Our 10 red hot tips on how to ace a video job interview
Dress the same as you would for a face-to-face interview
This might seem like an obvious one, but inappropriate interview attire is a very common pitfall in the world of video interviewing. The mistake being that many approach video interviewing in a more casual manner simply because it’s not conducted in person. However, the format doesn’t change the fact you’re there to impress your employer, so it’s probably not a bad idea to ditch your comfy dressing gown for a smart suit jacket.
Allow time to set up your webcam
There is no worse way to start a video interview than delaying it with fifteen minutes of technical setup you could have done beforehand. After all video calls do take a while to set up anyway, especially if you’re not used to making them. That’s why it’s always a good idea to be set at your laptop ready to go at least five minutes before the interview is scheduled, because delaying your very first meeting with an employer doesn’t exactly set things off to a good start.
Do a couple of mock video interviews first
Interviews are all about selling yourself and for many that can often feel awkward or unnatural, in which case adding a webcam to the mix probably won’t help. That’s why we recommend having a few mock interviews with family and friends over Skype, just so that you feel a little more comfortable with what it’s like to be on camera. Even if you still hate it after a few practises, at least you’ll be more at ease with the process.
Have a backup plan ready in case you get cut off
The momentary loss of signal or Wi-Fi always tends to strike at the most inconvenient of times, so we advise that you get yourself prepared for this when kicking off a video interview. The best policy is to start the call from wherever your internet strength is strongest, even if it means using Wi-Fi somewhere outside your home. It’s also worth having a few different connected devices ready in case your first option packs up on the big day.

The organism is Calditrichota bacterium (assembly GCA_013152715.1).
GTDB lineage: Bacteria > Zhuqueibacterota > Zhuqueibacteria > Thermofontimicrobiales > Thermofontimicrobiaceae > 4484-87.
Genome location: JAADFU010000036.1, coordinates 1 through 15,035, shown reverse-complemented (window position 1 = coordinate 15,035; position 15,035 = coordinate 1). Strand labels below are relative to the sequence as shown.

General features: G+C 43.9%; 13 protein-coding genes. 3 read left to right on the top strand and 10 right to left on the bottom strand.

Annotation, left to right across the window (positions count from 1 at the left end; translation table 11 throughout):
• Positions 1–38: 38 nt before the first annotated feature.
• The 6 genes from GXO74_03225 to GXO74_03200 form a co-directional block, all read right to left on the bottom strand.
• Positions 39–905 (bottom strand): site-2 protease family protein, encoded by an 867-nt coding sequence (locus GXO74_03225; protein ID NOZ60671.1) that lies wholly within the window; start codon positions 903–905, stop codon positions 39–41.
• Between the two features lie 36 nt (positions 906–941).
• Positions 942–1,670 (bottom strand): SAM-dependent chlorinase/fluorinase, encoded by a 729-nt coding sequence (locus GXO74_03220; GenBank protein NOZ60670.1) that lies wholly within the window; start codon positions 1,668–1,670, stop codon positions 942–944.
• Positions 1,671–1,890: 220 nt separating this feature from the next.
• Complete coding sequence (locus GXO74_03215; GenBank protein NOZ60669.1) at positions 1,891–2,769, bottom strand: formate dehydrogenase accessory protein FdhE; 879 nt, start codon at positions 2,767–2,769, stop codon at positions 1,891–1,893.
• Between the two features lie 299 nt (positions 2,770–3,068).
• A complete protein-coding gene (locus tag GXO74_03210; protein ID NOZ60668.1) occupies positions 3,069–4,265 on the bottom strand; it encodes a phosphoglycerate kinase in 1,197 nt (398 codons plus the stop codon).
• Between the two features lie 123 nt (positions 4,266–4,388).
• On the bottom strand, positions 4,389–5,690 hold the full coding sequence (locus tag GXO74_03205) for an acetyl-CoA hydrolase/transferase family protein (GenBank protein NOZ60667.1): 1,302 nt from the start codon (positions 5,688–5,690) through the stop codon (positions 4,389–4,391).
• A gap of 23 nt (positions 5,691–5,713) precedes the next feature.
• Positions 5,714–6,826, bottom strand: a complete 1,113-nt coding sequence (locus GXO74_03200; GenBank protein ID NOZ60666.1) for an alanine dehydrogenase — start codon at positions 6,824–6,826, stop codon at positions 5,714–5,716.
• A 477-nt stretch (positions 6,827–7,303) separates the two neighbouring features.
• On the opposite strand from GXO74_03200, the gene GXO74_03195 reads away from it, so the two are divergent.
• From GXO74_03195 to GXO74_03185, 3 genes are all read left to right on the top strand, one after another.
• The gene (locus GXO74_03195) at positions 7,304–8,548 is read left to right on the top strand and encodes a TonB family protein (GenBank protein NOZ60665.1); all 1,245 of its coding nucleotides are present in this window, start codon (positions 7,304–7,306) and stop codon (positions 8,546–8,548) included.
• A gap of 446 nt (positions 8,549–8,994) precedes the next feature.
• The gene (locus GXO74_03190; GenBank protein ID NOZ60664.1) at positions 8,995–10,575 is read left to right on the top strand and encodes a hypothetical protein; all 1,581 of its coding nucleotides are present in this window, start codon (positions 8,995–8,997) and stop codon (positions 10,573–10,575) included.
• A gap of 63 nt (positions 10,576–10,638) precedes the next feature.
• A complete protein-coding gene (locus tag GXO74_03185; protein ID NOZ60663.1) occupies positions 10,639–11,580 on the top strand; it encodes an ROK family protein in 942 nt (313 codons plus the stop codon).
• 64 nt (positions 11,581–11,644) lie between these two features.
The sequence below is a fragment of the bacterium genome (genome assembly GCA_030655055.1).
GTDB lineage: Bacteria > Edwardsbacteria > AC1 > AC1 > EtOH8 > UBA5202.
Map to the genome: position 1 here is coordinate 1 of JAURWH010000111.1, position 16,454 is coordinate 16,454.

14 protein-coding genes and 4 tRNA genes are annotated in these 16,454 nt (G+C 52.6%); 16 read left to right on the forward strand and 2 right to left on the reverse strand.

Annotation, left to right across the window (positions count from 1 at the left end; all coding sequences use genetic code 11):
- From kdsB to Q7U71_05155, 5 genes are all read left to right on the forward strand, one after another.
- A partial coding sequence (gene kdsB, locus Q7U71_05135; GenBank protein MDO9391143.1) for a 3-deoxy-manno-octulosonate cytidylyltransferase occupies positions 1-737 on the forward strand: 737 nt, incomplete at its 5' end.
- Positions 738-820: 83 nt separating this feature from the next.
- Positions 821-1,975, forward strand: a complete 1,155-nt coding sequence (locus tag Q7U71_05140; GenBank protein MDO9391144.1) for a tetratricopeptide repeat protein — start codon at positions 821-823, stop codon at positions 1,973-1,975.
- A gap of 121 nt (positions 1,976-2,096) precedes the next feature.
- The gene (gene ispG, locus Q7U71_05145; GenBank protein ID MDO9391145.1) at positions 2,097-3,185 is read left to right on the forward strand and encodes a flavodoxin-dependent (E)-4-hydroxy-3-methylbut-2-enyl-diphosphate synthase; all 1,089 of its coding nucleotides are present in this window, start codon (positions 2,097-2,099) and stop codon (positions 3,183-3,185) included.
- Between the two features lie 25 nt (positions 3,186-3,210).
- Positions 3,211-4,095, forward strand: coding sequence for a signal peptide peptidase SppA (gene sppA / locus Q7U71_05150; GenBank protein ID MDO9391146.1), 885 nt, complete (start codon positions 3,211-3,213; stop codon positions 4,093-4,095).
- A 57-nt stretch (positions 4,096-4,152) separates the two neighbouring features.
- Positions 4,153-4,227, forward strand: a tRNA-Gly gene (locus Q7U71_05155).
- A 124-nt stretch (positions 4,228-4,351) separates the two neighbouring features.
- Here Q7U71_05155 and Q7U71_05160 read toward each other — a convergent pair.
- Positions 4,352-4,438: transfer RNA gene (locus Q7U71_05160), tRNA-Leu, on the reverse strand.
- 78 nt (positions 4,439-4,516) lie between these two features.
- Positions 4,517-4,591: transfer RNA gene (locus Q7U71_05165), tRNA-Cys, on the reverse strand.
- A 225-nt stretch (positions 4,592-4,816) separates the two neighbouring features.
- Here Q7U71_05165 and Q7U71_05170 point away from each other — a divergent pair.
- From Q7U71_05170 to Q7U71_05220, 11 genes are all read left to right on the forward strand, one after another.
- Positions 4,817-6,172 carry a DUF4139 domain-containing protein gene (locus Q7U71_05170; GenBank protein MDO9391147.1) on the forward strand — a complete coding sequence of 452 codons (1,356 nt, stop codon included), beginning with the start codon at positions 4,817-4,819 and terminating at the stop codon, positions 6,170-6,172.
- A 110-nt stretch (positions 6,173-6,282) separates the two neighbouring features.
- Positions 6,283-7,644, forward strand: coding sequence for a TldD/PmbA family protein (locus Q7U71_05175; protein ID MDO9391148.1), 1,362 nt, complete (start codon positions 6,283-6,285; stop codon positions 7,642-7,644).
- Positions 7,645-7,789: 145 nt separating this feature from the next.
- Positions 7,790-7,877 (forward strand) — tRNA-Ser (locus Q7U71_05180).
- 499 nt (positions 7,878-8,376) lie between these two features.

Pick an appropriate time for the interview
When an employer or recruiter shows enough interest in your application that they want a video interview, it’s a great feeling. However, it would be a mistake to get caught up in that moment too much and say yes to whatever time they first suggest, especially if you’re still in employment upon applying. That’s why it’s important to schedule the interview only when you know it’s a good time to do so, otherwise you’ll regret it if you then get held up at work, or find you have no one available to watch the kids, so try to think ahead when picking a time.
Make sure you’ve given the right contact details
People dial wrong numbers all the time, it happens, but there’s no worse of a time for it to happen than when you’re meant to be having an important job interview. That’s why it is always a good idea to double-check that firstly you have all the right contact details on your end, but also that you’ve communicated the correct info to your interviewer. The last thing you want is an accidental video call with a pizza delivery service.
Don’t be too over-prepared
Despite most of the points so far concerning preparation, there is a difference between being prepared and over-prepared. For instance, the casual format of a long-distance interview does essentially give you the freedom to cheat the process, in that you could have every possible question answered on paper in front of you, or the about section of your employer’s website ready on screen. However, this approach can easily make you appear scripted or unnatural, or even worse could make it appear like you care so little about the job that cheat sheets are a must.
Speak clearly throughout the interview
Knowing that you’re being filmed can be nerve-wracking, as can a job interview, so having the two combined can often be a scary prospect. And it’s only natural to feel that way, but try not to let fear get the better of you and cause you to stumble and stutter. Just try to remain calm, clear and concise once the interview begins, even if you’re shitting yourself, because seeming confident sometimes works just as well as being confident.
Try to show your personality
It’s all well and good being prepared and professional, but equally you don’t want to appear robotic. The best thing you can do is not take the whole thing too seriously. By all means, demonstrate your passion and skills, but also try to be yourself and open up a little about who you are personally, because it will make you feel more at ease and will help your employer imagine how well you’d fit it.
Act how you would in a face-to-face interview
Overall, it’s still important to remember that a video interview is an interview all the same. You’ll most likely find that once it gets going you’ll forget that you’re not actually face-to-face with your employer, which isn’t a bad thing if you’re used to interviewing on a regular basis. However, if you still dread interviews in general and need some more pointers, then it might be worth checking out our top tips on how to achieve a perfect interview process.